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Harry Potter and the Deathly Hallows: Part 2: movie review

Eight films and $2 billion later, a poignant send-off for 'the boy who lived.'

By Peter Rainer / July 14, 2011

Daniel Radcliffe portrays Harry Potter in a scene from ‘Harry Potter and the Deathly Hallows: Part 2,’ the final movie in the eight-film series that began with ‘Harry Potter and the Sorcerer’s Stone,’ released in 2001, when the actor was 12. The films have earned $2 billion in ticket sales worldwide – so far.

Warner Bros. Pictures/AP


With the appearance of "Harry Potter and the Deathly Hallows: Part 2," it has finally sunk in for a lot of people that Harry won't be having any new adventures, although at the film's recent London première, J.K. Rowling sent a crowd of enthusiasts into a froth by saying "never say never."

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The collective emotion arising from the last installment of the "Harry Potter" franchise, after eight films and a record-setting $2 billion at the box office (so far), is a sense of loss. Even for those of us who have not found the films transcendent, there is some regret. The films' rampaging innocence and invention seem worlds apart in quality from most of what passes these days as family entertainment.

The movies, closely following Rowling's books, and all but one expertly scripted by Steve Kloves, have grown inexorably darker since the series began in 2001 with "Harry Potter and the Sorcerer's Stone."

Harry's odyssey, which ends in "Part 2" with the inevitable showdown between Daniel Radcliffe's Harry and Ralph Fiennes's nose-challenged Lord Voldemort, was always pitched as a battle royal between the forces of light and dark. For many of their young enthusiasts, the books and movies probably represented, for the first time on the page or on screen, a true reckoning with the forces of death and sacrifice (although death, in the "Potter" universe, is often a transitory state). This is a big reason why the films (which are not so much adaptations of the novels as they are emanations of them) have become very personal affairs for their fans.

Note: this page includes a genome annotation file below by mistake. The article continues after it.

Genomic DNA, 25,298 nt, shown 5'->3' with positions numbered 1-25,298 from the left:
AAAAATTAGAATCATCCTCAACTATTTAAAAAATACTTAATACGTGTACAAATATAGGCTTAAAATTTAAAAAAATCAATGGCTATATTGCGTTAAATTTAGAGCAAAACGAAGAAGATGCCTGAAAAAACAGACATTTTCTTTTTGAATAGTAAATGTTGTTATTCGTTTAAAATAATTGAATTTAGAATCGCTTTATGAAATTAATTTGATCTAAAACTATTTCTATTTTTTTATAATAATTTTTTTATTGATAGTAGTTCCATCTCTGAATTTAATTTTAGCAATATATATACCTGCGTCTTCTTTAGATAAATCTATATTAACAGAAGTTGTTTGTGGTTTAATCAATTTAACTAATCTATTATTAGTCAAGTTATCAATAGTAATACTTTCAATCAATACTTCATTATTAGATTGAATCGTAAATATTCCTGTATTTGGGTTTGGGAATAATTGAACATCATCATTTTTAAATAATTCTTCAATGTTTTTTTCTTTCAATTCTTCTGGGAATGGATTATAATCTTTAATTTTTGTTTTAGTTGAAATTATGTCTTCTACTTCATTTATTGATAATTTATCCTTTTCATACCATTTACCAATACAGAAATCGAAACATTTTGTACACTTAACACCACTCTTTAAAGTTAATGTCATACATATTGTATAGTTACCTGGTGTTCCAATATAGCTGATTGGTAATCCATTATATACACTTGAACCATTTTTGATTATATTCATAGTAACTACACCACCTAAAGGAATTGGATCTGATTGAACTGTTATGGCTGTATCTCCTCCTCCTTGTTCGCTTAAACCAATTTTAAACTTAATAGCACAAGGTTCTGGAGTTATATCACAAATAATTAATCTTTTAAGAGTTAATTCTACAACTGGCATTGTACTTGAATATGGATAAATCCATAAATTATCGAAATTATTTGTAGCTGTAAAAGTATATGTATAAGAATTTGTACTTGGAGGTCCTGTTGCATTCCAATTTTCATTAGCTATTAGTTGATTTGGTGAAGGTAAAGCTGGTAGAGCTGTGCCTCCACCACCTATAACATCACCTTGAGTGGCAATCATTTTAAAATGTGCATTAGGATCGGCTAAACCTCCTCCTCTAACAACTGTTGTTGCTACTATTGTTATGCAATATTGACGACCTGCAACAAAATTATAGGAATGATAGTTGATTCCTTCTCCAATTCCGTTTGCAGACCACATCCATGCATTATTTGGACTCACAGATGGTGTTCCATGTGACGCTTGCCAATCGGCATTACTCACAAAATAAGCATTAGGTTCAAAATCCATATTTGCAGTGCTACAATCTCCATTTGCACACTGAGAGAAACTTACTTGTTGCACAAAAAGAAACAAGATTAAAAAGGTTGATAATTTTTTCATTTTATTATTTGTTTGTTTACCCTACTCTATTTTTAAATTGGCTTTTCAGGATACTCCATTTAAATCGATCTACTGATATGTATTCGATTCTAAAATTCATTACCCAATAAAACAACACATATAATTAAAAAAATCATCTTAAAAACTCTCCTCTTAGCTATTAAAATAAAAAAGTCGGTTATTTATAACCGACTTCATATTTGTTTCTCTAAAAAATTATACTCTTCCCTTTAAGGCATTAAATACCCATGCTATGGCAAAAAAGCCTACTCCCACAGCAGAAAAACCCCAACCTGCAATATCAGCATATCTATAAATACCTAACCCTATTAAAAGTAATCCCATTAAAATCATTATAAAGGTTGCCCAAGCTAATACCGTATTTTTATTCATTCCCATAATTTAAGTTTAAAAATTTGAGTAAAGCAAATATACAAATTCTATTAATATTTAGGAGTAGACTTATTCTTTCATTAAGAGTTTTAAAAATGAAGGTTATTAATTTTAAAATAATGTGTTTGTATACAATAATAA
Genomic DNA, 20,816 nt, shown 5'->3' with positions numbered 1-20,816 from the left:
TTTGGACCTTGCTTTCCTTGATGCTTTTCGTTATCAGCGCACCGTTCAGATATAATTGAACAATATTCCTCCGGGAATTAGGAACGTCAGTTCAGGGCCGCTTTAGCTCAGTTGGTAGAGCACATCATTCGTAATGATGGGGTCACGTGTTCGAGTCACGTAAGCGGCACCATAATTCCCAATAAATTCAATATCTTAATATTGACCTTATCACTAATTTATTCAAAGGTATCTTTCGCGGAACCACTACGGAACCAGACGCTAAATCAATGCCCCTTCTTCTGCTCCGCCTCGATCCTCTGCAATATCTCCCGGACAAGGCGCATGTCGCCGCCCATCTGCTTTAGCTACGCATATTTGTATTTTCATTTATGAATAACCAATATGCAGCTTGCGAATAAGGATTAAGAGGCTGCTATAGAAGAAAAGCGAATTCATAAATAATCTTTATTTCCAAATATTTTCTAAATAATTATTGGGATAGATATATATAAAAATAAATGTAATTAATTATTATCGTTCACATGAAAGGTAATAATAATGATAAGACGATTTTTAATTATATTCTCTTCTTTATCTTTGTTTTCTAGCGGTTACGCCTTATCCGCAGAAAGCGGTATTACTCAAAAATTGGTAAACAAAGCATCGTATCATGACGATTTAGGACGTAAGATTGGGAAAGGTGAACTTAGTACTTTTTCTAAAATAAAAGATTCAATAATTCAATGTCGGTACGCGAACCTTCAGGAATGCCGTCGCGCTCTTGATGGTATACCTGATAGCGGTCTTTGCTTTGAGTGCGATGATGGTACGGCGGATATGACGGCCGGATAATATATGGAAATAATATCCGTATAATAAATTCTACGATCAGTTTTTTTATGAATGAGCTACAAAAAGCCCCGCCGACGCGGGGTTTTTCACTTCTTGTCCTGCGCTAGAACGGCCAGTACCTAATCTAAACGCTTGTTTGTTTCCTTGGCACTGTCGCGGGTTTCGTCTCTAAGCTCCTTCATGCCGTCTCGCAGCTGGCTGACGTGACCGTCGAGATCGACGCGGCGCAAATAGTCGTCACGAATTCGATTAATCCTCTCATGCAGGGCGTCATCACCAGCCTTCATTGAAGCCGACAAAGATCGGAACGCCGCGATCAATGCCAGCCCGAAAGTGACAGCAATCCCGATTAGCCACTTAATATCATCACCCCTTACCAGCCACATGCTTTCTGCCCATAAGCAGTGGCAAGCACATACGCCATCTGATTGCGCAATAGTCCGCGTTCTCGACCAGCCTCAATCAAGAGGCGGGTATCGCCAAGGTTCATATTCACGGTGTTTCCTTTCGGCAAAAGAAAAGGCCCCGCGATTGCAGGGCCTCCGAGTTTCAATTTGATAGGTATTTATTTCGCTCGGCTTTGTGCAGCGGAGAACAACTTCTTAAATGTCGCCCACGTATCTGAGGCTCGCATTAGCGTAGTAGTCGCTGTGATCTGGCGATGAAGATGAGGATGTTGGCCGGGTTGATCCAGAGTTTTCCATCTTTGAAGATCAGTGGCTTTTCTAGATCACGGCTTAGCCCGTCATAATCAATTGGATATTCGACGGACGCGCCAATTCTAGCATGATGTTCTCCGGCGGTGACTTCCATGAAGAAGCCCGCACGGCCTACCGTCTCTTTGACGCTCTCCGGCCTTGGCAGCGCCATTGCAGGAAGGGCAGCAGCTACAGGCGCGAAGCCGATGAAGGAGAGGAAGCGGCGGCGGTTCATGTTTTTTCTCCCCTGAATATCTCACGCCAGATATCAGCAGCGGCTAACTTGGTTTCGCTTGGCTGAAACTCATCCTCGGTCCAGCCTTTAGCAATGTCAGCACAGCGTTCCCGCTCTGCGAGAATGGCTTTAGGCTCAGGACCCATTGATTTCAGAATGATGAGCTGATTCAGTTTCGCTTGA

This intense attachment, of course, is not, in itself, a signifier of quality. The "Lord of the Rings" franchise inspired a similar cultishness, but that was OK. Those films were mostly very good. The "Star Wars" franchise, however, long ago lost its luster, if not its fanatical following, after an interminable run of awful sequels and prequels. As examples of fantasy filmmaking, as opposed to relics of worship, the "Harry Potter" movies do not, except in snatches, have the lyrical wonderfulness and visionary power that I associate with the finest examples of childhood imaginings on film – the animated films of Hayao Miyazaki ("Spirited Away"), for example, or "The Black Stallion" or "The Red Balloon" or Alfonso Cuarón's "A Little Princess." With the exception of the third installment, "Harry Potter and the Prisoner of Azkaban," directed by Cuarón, the films have ranged from workmanlike (the first two, both directed by Chris Columbus) to highly accomplished, especially the two "Deathly Hallows" films, directed by David Yates.


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